>> manufacturers are ripping off the public.  Those of us who care about what 
>> we pay for things, but who also demand top quality, shop with care.  Put 
>> simply, I cannot afford to allow them to rip me off like that.  Therefore, 
>> when we shop, my sister Pam and I go very carefully through the listings of 
>> what we buy.  It takes us longer to do our twice weekly shop.  But we come 
>> out of the store well satisfied because we’ve got what we went in there for, 
>> but we’ve probably paid about 50% of what we would have paid if we’d bought 
>> the main high street brands.
>> The problem here being that the cooking times and sometimes the method as 
>> well are different from that which we’d have applied if we’d been cooking 
>> the main brand products.  Thus, it’s  easier for me to have some kind of 
>> OCXR solution available in which I can quickly scan the box or packet and 
>> find out how long I need to cook the product for, and at what temperature.  
>> Food is something that you need to take a great deal of care with.  Cooking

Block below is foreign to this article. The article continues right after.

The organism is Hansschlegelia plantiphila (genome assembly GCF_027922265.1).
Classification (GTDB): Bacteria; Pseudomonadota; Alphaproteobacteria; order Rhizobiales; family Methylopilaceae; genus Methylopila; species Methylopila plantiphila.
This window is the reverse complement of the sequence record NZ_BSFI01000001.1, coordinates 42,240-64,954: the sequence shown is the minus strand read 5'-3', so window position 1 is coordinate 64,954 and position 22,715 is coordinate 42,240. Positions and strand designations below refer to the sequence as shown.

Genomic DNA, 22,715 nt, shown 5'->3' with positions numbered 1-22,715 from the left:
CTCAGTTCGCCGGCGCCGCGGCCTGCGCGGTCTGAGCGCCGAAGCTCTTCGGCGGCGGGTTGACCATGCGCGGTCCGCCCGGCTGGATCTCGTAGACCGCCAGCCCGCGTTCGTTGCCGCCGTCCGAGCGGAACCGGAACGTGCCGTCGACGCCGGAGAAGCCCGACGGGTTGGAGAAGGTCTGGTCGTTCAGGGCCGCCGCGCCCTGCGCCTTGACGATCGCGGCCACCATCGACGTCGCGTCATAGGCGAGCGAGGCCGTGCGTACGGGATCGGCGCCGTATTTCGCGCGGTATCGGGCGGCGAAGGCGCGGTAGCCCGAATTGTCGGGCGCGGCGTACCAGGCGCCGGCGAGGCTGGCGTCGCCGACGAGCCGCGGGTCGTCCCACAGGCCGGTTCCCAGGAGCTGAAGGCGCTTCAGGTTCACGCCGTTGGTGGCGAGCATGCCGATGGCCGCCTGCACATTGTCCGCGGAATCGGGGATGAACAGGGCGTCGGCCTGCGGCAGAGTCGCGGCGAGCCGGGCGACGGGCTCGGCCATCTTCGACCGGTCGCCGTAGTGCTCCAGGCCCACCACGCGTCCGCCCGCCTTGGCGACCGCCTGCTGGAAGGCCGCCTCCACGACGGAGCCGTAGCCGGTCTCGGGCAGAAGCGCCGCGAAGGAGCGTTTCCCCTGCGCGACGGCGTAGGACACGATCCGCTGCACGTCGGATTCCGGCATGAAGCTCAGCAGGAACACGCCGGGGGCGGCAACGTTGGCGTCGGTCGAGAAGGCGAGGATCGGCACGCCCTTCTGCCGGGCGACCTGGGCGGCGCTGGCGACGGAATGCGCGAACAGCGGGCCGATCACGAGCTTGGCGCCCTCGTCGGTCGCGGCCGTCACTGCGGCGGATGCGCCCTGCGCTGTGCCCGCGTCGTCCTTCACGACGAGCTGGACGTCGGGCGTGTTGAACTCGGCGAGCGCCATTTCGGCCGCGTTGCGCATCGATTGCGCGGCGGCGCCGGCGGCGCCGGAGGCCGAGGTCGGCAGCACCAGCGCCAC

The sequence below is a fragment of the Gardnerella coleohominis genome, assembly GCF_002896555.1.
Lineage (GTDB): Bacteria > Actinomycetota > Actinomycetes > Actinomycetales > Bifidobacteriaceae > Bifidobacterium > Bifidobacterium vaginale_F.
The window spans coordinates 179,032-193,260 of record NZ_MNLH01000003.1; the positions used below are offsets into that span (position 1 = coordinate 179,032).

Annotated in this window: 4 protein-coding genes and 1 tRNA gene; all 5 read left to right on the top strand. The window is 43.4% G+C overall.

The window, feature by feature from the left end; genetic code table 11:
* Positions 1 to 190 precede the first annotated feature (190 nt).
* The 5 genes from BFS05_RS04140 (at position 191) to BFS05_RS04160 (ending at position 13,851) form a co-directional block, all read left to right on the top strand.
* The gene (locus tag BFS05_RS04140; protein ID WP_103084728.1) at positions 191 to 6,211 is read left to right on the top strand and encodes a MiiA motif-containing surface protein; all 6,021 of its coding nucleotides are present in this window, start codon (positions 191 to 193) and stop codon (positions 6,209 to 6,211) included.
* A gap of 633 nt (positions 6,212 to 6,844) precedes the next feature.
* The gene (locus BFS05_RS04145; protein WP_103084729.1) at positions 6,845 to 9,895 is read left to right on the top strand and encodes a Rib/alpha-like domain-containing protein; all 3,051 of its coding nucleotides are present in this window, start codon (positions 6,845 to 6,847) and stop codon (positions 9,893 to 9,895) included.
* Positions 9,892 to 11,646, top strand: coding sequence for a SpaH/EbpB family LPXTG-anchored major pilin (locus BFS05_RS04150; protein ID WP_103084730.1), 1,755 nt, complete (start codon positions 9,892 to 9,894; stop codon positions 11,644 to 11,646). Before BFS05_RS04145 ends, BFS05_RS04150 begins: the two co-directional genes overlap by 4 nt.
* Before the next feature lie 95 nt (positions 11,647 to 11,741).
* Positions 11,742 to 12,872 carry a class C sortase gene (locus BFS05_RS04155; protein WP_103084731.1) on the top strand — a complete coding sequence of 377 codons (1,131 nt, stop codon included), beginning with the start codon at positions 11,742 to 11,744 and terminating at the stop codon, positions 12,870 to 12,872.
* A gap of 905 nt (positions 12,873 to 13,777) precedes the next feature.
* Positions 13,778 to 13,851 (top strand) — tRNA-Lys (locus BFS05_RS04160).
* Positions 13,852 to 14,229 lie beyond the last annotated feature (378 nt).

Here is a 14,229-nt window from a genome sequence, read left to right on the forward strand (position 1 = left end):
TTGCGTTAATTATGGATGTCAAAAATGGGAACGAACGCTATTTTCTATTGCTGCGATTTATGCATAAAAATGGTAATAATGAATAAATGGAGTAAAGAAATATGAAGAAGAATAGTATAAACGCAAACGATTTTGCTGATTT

>> something like chicken, beaf or sausages, one has to tread very very 
>> carefully.  Over-cook something and it’s just inedible.  Under-cook 
>> something, and you run the risk of botulism and a host of other bacteria. 
>> Those bacteria are often only killed by cooking at extremely high 
>> temperatures. So it pays to get this right! I for one am not prepared to 
>> take pot luck with food.  Cooking for myself, as I have to do now, I want to 
>> make sure I get things right. So I’d rather go by the package itself than 
>> put my trust in a remote database, however handy or convenience others may 
>> find it. I grant you that it’s a simple process with main stream brands, and 
>> if I were using those I’d agree with you. Actually, I add to my own little 
>> database every time I buy something new. If I cannot get reliable results 
>> using OCR, I turn to a pair of real eyes, and take notes as to what they